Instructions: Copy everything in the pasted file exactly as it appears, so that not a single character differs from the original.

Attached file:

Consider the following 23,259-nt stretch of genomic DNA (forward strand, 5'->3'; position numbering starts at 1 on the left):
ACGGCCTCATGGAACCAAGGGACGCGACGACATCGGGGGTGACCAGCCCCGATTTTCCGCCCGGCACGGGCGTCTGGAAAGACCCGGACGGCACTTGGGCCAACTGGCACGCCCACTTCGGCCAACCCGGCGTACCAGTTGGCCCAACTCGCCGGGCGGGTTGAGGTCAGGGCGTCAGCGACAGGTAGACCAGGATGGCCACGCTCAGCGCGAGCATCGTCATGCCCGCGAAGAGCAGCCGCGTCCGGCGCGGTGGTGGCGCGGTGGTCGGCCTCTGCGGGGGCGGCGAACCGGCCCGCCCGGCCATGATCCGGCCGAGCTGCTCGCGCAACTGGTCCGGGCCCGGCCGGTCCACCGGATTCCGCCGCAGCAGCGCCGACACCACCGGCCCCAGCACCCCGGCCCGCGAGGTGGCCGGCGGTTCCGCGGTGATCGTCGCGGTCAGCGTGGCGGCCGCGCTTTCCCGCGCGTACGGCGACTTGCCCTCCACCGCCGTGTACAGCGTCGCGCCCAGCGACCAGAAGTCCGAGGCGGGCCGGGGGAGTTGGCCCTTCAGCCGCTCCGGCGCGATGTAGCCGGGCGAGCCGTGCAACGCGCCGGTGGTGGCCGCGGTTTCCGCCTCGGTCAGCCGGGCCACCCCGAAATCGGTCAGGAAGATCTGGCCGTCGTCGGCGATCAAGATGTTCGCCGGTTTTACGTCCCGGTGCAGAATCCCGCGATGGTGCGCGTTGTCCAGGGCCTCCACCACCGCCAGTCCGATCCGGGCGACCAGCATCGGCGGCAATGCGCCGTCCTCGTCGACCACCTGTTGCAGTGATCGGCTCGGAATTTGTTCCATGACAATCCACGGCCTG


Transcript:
Consider the following 23,259-nt stretch of genomic DNA (forward strand, 5'->3'; position numbering starts at 1 on the left):
ACGGCCTCATGGAACCAAGGGACGCGACGACATCGGGGGTGACCAGCCCCGATTTTCCGCCCGGCACGGGCGTCTGGAAAGACCCGGACGGCACTTGGGCCAACTGGCACGCCCACTTCGGCCAACCCGGCGTACCAGTTGGCCCAACTCGCCGGGCGGGTTGAGGTCAGGGCGTCAGCGACAGGTAGACCAGGATGGCCACGCTCAGCGCGAGCATCGTCATGCCCGCGAAGAGCAGCCGCGTCCGGCGCGGTGGTGGCGCGGTGGTCGGCCTCTGCGGGGGCGGCGAACCGGCCCGCCCGGCCATGATCCGGCCGAGCTGCTCGCGCAACTGGTCCGGGCCCGGCCGGTCCACCGGATTCCGCCGCAGCAGCGCCGACACCACCGGCCCCAGCACCCCGGCCCGCGAGGTGGCCGGCGGTTCCGCGGTGATCGTCGCGGTCAGCGTGGCGGCCGCGCTTTCCCGCGCGTACGGCGACTTGCCCTCCACCGCCGTGTACAGCGTCGCGCCCAGCGACCAGAAGTCCGAGGCGGGCCGGGGGAGTTGGCCCTTCAGCCGCTCCGGCGCGATGTAGCCGGGCGAGCCGTGCAACGCGCCGGTGGTGGCCGCGGTTTCCGCCTCGGTCAGCCGGGCCACCCCGAAATCGGTCAGGAAGATCTGGCCGTCGTCGGCGATCAAGATGTTCGCCGGTTTTACGTCCCGGTGCAGAATCCCGCGATGGTGCGCGTTGTCCAGGGCCTCCACCACCGCCAGTCCGATCCGGGCGACCAGCATCGGCGGCAATGCGCCGTCCTCGTCGACCACCTGTTGCAGTGATCGGCTCGGAATTTGTTCCATGACAATCCACGGCCTG